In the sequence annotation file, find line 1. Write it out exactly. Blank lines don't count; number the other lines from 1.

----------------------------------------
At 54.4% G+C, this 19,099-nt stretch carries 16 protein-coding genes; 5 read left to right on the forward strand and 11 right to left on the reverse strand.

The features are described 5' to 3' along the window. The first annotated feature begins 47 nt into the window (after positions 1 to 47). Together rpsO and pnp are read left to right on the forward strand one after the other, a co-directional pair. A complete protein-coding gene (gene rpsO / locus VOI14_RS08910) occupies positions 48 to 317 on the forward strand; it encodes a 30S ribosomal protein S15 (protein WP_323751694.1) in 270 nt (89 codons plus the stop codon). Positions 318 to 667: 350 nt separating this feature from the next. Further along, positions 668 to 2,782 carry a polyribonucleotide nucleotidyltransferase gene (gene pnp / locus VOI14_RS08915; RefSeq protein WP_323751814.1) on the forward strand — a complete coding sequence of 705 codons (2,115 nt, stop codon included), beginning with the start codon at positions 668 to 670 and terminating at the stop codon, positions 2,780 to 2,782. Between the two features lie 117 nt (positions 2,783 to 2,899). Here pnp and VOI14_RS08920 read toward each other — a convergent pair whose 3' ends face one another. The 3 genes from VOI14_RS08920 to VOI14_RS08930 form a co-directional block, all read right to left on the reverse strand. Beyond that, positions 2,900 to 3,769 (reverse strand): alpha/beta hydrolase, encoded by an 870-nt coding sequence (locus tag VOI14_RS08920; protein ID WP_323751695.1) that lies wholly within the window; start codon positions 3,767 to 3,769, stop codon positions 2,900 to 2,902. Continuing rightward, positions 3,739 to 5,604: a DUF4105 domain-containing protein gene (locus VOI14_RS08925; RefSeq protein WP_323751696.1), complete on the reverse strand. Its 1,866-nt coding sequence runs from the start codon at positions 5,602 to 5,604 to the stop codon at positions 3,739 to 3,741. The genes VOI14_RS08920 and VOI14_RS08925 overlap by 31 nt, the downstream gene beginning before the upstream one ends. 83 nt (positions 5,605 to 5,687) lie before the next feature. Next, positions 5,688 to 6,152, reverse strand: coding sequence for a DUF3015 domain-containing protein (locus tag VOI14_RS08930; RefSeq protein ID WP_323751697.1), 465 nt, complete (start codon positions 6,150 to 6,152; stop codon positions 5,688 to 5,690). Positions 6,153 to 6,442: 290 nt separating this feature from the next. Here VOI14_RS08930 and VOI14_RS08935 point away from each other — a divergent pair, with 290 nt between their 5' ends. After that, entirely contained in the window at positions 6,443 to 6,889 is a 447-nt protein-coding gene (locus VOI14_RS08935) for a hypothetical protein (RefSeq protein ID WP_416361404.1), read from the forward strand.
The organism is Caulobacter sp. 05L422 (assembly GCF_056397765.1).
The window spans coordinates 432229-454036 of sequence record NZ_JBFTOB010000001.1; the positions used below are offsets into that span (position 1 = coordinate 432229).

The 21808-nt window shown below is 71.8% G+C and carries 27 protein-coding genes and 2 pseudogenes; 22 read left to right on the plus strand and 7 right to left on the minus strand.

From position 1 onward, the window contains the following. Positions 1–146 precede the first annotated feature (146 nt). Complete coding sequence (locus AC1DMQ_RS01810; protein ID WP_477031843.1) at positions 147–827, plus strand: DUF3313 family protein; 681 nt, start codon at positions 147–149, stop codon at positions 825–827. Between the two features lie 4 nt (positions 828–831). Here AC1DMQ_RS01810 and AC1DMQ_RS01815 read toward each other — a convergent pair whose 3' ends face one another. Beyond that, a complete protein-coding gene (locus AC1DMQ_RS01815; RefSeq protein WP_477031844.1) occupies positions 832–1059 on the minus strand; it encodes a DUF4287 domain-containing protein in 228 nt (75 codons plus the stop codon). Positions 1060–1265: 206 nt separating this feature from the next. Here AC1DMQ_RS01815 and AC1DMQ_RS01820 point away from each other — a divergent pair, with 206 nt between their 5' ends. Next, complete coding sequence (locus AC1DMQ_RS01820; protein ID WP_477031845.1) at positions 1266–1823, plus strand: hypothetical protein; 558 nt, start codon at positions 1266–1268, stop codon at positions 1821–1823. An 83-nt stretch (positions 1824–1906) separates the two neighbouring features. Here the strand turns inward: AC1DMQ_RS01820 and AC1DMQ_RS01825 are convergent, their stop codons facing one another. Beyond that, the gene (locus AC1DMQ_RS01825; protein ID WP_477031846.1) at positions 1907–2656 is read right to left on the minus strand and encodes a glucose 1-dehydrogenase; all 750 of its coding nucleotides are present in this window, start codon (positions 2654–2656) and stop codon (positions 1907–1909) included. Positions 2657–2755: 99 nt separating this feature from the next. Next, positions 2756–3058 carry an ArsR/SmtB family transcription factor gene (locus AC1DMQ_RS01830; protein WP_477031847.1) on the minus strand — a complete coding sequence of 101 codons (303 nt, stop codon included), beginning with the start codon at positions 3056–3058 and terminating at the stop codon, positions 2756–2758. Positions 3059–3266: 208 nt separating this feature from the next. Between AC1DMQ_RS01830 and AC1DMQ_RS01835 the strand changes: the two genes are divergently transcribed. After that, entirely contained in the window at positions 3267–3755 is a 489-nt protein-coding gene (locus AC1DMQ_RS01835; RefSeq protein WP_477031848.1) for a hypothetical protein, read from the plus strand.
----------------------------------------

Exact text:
At 54.4% G+C, this 19,099-nt stretch carries 16 protein-coding genes; 5 read left to right on the forward strand and 11 right to left on the reverse strand.